Strife available on amazon digital download

GreyGhost said:

Any response from Amazon to the DMCA takedown request?

Nope.

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Most likely you wont get any response from them. And what does twitting the founder of Rogue about strife being on amazon help, since Rogue never owned Strife? Velocity did.

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doomgargoyle said:

Most likely you wont get any response from them. And what does twitting the founder of Rogue about strife being on amazon help, since Rogue never owned Strife? Velocity did.

Dunno, I didn't do it.

The only party involved with any weight would be ZeniMax, for their ownership of the Doom-derived portions of the code. But I'd rather have no dealing with those ravenous wolves. Trying to employ them to my own designs would more than likely get me eaten as well, or the entire Chocolate Doom project, or maybe even the whole source port development community. At the end of the day, it's not worth the risk to me or others. Just let this guy get his couple hundred bucks he might make total off this and call it a day.

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doomgargoyle said:

since Rogue never owned Strife? Velocity did.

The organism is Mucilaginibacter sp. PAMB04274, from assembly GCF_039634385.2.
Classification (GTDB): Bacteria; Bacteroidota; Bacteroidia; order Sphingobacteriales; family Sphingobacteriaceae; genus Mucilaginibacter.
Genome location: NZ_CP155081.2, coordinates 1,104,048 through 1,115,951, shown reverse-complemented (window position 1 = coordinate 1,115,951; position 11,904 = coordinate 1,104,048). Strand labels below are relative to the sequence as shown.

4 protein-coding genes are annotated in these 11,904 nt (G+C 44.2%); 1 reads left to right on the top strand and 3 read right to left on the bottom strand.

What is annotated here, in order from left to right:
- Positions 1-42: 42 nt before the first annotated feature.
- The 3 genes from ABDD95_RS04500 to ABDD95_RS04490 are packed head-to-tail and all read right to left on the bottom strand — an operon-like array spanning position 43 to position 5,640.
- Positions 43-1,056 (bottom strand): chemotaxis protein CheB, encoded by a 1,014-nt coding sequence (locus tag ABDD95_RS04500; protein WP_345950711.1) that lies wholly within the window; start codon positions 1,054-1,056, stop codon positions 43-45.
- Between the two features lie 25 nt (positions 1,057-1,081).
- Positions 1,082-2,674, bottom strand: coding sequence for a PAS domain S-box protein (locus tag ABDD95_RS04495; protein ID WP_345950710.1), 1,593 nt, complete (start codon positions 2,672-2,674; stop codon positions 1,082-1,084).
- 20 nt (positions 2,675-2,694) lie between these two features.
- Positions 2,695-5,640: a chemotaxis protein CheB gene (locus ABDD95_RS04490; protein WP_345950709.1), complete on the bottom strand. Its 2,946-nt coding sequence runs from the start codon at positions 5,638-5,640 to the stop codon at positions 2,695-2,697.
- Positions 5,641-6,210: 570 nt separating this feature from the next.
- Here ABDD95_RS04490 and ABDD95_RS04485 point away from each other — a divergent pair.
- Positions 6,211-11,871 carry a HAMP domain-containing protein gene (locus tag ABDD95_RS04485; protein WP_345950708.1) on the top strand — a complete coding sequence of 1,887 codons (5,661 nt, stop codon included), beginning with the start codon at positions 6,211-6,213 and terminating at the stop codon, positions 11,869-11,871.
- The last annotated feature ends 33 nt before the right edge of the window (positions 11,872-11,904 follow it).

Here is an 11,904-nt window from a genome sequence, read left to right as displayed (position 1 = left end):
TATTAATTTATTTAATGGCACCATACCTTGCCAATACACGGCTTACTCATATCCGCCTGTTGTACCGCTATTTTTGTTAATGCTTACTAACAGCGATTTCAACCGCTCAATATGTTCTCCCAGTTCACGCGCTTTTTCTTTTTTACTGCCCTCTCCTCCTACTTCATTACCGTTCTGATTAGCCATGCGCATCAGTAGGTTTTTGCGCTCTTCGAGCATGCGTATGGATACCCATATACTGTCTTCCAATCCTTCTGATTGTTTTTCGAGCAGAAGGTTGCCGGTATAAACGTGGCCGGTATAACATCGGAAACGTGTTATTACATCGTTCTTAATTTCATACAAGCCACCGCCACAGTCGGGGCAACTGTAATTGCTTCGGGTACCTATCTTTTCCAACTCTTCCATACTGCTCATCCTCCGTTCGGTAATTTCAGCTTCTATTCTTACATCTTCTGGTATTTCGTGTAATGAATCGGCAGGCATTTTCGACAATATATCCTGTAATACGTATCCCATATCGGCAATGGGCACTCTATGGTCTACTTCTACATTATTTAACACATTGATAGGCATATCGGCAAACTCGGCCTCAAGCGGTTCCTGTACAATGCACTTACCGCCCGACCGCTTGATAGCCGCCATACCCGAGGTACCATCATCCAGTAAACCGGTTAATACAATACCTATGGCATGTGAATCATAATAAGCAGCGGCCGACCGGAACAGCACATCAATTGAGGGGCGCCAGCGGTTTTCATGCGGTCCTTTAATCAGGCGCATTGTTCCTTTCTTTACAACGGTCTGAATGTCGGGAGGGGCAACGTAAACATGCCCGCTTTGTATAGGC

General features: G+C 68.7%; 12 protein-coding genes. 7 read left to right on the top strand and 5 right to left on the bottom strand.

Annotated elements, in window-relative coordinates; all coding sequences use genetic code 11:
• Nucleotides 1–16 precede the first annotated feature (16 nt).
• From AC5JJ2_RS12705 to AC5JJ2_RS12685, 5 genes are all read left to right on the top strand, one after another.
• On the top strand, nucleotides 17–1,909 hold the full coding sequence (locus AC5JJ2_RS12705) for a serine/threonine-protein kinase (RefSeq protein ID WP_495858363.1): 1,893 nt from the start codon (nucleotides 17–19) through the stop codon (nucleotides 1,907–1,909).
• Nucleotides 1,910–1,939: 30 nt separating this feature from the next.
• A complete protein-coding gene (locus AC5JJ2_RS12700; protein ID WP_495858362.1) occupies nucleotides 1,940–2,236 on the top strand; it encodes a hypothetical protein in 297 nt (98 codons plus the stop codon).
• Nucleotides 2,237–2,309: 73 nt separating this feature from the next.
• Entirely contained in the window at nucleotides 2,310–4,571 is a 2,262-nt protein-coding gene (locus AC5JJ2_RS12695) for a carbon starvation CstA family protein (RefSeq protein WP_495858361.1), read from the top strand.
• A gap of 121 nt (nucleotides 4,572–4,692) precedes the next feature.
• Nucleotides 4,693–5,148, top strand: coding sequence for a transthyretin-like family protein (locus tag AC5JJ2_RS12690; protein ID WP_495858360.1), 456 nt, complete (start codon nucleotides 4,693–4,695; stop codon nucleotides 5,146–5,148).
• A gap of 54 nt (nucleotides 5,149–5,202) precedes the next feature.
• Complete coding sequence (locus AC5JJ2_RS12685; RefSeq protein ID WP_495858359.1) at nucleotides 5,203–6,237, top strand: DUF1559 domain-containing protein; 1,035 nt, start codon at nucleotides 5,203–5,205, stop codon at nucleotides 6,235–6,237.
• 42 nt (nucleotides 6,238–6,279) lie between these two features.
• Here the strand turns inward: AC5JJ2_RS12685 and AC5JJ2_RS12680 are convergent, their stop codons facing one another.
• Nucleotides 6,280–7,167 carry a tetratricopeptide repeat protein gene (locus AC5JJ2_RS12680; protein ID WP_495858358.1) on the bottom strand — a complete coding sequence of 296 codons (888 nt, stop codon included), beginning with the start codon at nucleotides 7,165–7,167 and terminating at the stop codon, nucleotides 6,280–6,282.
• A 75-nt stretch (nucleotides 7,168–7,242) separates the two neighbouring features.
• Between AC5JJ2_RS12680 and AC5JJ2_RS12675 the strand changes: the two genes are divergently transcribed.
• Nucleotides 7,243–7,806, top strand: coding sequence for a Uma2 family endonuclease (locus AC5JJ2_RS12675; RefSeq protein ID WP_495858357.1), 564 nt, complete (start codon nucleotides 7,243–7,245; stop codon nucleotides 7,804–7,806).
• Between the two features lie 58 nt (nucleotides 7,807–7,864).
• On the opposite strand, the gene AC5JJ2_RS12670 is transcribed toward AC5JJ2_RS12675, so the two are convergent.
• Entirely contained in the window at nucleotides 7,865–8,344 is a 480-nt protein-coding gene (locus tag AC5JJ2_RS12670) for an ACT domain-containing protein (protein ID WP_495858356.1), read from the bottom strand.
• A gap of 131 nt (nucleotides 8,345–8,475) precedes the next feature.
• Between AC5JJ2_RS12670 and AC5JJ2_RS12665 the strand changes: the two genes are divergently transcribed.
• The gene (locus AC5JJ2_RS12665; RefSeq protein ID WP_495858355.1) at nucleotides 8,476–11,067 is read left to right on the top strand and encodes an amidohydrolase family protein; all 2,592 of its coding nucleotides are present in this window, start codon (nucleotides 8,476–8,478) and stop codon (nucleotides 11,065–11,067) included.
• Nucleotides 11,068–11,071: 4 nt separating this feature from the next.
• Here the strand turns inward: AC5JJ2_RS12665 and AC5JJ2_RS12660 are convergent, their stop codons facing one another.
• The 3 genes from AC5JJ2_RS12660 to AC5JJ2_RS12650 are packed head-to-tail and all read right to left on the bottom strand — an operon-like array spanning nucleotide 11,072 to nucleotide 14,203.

Interesting. What's your source for that information?

What has contacting the Strife devs achieved? Well, we have some relative confidence that the version for sale on Amazon is not legitimate (and should not be recommended); it also looks like legal action is now underway to get it taken down. Seems like a pretty good result to me.

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fraggle said:

Interesting. What's your source for that information?

What has contacting the Strife devs achieved? Well, we have some relative confidence that the version for sale on Amazon is not legitimate (and should not be recommended); it also looks like legal action is now underway to get it taken down. Seems like a pretty good result to me.


Well, if you just look at the Strife loading screen, it says, Copyright, Velocity Inc., all rights reserved. Rogue is mentioned as the developer. And the story goes that Velocity hired Rogue to developer the game, after the previous developer they hired to do it quit on them. Rogue did the work as work-for-hire, it was never their game. It was Velocity's, the publisher.

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Quasar said:

Dunno, I didn't do it.

The only party involved with any weight would be ZeniMax, for their ownership of the Doom-derived portions of the code. But I'd rather have no dealing with those ravenous wolves. Trying to employ them to my own designs would more than likely get me eaten as well, or the entire Chocolate Doom project, or maybe even the whole source port development community. At the end of the day, it's not worth the risk to me or others. Just let this guy get his couple hundred bucks he might make total off this and call it a day.